Archive for January, 2009

The Fillmore on a Full Moon
January 19, 2009

It was a Saturday night, the full moon shining, as bright as it ever would in this lifetime so they said.  We were spontaneously cruising the Fillmore district in San Francisco, looking to see what was going on.  People I know come here for music.  Known as the jazz district, this San Francisco neighborhood is a hub for performing musicians which inevitably makes it a great neighborhood in which to don a hat.

Musicians wear hats.  I’m not sure exactly where it started, but I think its partly due to the historic conversation that musicians have with the great masters that came before them, from a time when everyone wore hats; partly the hat’s voice of attitude and confidence; and it’s sure to keep those bright stage lights out of your eyes.  I bet a hat helps musicians stay focused and keep with the beat.

Long before the music arrived, The Fillmore was a thriving business and cultural center beginning after the 1906 earthquake when the more severely damaged downtown was being rebuilt.  A Japanese community settled in, but this shifted in the 1940’s when the internment camps emptied out the Japanese whose homes attracted African Americans relocating to the area for war jobs. A number of music clubs catering to the community opened in the 1950’s.  Places like Jimbo’s Bop City, New Orleans Swing Club, The Booker T Washington Hotel and The Fillmore opened and drew in lightning acts such as Ella Fitzgerald, Count Basie, Duke Ellington, Billie Holiday and Thelonius Monk.  It became known as the Harlem of the West.

African Americans continue to represent a demographic majority, but the character that once made it a thriving Black community also targeted the neighborhood by city officials as a center of urban slum.  Beginning in the 1960’s a redevelopment project began bulldozing the Filmore down, block by block.  This unsuccessful redevelopment project was followed by urban gentrification.  Now Fillmore Street features an extension of Pacific Heights style boutiques and restaurants.  But the music lives on at The Fillmore, The Boom Boom Room, Yoshi’s and Sheba Piano Lounge.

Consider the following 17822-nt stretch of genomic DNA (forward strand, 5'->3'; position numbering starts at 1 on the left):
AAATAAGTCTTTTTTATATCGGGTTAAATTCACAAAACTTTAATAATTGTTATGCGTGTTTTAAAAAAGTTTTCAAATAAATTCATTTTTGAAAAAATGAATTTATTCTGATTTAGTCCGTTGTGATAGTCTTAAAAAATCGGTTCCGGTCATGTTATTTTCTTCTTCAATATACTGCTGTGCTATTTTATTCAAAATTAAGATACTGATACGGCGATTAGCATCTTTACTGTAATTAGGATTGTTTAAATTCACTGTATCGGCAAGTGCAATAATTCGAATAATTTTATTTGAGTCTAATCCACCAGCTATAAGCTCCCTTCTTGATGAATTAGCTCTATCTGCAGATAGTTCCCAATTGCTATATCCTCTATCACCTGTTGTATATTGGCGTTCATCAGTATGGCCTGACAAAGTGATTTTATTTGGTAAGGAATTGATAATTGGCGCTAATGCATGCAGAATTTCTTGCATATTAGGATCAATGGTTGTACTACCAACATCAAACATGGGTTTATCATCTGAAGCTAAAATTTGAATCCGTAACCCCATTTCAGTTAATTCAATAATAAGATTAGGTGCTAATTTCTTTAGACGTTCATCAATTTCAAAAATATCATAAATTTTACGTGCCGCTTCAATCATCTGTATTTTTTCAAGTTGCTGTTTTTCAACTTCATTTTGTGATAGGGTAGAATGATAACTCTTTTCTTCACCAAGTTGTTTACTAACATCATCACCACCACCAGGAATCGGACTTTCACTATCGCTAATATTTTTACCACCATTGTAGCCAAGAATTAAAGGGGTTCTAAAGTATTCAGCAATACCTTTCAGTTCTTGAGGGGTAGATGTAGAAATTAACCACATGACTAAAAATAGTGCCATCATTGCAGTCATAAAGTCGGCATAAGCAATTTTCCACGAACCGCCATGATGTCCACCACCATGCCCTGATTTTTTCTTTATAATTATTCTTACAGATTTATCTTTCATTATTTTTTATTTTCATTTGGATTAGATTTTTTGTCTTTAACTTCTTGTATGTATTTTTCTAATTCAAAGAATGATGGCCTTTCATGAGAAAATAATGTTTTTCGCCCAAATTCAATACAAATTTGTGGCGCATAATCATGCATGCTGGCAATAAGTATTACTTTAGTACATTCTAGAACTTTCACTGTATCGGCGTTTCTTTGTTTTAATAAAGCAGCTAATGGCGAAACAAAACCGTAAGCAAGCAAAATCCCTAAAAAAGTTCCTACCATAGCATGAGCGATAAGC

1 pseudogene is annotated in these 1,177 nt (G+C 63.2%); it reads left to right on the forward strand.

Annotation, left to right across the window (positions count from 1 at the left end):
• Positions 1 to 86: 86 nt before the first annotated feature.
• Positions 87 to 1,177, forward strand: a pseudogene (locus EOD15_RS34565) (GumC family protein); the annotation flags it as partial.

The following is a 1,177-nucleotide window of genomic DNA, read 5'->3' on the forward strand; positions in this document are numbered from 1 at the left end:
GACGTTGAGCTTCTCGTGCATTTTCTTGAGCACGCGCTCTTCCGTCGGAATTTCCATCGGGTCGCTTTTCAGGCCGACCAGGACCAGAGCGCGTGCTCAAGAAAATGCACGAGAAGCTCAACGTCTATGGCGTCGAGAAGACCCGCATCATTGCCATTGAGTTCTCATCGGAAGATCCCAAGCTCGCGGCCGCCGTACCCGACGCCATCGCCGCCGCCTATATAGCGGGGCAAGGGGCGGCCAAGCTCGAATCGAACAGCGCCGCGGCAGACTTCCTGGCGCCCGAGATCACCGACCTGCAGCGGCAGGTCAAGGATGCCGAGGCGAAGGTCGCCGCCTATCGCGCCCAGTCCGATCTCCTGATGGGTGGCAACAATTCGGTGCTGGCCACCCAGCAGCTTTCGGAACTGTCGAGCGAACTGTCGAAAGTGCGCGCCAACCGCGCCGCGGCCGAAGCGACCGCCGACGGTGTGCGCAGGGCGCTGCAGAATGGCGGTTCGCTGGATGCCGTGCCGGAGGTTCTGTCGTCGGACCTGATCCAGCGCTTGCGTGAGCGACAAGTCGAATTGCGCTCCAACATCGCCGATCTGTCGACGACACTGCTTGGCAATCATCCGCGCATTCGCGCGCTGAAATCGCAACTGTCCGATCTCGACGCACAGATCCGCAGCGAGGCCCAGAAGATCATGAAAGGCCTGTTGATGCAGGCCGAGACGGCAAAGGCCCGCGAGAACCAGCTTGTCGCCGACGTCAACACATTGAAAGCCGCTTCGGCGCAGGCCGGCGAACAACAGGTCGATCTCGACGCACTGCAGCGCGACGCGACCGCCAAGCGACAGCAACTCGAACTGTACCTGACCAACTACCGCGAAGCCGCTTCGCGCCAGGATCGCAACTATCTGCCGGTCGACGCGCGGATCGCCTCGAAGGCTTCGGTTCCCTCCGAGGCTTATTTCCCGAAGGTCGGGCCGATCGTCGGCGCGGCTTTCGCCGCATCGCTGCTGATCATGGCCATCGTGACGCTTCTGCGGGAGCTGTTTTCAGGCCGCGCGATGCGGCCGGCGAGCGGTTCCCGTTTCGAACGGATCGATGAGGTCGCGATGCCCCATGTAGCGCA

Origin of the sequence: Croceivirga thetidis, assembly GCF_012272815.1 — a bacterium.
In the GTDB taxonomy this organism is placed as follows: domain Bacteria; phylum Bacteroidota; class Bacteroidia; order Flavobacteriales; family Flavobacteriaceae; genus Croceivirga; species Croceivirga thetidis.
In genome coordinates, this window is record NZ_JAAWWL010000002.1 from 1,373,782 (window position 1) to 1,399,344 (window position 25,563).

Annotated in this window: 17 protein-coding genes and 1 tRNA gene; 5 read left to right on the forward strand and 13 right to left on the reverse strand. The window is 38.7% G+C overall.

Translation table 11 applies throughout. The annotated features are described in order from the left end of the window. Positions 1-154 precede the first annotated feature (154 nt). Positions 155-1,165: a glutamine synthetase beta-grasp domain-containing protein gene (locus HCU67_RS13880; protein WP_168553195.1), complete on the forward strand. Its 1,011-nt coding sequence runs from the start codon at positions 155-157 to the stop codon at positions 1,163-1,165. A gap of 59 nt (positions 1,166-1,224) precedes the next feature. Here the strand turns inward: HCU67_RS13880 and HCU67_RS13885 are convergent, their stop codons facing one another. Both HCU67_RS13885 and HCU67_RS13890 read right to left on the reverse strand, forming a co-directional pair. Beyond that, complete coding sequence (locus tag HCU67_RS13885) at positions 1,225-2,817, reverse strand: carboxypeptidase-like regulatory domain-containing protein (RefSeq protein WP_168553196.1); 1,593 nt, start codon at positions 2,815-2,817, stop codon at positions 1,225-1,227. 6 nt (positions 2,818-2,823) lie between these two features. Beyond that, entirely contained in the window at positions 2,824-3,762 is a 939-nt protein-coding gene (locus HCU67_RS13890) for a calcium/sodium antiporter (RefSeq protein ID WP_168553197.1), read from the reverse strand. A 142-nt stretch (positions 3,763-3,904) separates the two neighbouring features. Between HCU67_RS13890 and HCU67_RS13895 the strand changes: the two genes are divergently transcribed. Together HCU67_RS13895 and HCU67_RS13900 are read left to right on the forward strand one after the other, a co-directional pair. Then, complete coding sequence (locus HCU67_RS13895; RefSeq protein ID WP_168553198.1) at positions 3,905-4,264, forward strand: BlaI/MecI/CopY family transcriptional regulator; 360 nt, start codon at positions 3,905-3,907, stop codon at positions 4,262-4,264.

We sauntered into The Jazz Heritage Center, drawn in by the large becoming photos of musicians shining under track lights.  Once in the the door I sidelined to the glass case of fedoras and pork pies, also gleaming under the lights.  This feature was for another local business, Mrs. Dewson’s Hats, who is a local institution just up the street and known for her wide variety of both men’s and women’s hats and outfitting luminaries who visit the area including the former Mayor Willie Brown with his fedoras.  She happened to walk in while we were there, and took one look at me and said, “That’s a beautiful hat your wearing”.  I was tickled to have my craftwork recognized by a woman who has been in the business for thirty years.  She was happy to share her business is up 35% this year.  We all agreed hats are big right now, exchanged business cards and then left the bright center for the night beyond.

Down the street we were lured by the swingin’ blues music wafting out of the BooM BooM RooM, that famous club John Lee Hooker opened in 1997 on the corner of Fillmore and Geary.  The doorman told us Bohemian Knuckleboogie was playing.  We went in and danced to what they toot on their website as “good music for hard times”.  I tapped, snapped, shook and shimmied to the end of their set, after which I reached behind the curtain and thanked keyboardist Jeff Orchard for making our night and signed their mailing list to make sure I could catch them again.  You can find them playing regularly around the Filmore and you’re sure to fit in wearing a hat at one of their shows.